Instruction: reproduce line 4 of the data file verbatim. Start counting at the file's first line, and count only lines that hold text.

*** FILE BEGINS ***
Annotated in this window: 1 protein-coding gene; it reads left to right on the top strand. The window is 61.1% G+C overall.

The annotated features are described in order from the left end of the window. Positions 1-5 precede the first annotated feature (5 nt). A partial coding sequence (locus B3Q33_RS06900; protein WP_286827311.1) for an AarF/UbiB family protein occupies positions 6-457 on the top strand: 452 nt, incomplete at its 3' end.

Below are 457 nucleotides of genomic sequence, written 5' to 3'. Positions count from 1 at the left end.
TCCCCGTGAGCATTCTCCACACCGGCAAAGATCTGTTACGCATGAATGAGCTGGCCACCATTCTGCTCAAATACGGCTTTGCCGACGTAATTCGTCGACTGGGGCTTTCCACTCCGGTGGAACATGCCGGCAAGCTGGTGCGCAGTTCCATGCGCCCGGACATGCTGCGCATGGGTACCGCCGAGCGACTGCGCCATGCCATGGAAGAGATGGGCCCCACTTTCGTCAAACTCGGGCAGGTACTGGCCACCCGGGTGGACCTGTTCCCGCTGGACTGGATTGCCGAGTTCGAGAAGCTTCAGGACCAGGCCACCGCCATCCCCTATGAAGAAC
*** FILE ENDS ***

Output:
TCCCCGTGAGCATTCTCCACACCGGCAAAGATCTGTTACGCATGAATGAGCTGGCCACCATTCTGCTCAAATACGGCTTTGCCGACGTAATTCGTCGACTGGGGCTTTCCACTCCGGTGGAACATGCCGGCAAGCTGGTGCGCAGTTCCATGCGCCCGGACATGCTGCGCATGGGTACCGCCGAGCGACTGCGCCATGCCATGGAAGAGATGGGCCCCACTTTCGTCAAACTCGGGCAGGTACTGGCCACCCGGGTGGACCTGTTCCCGCTGGACTGGATTGCCGAGTTCGAGAAGCTTCAGGACCAGGCCACCGCCATCCCCTATGAAGAAC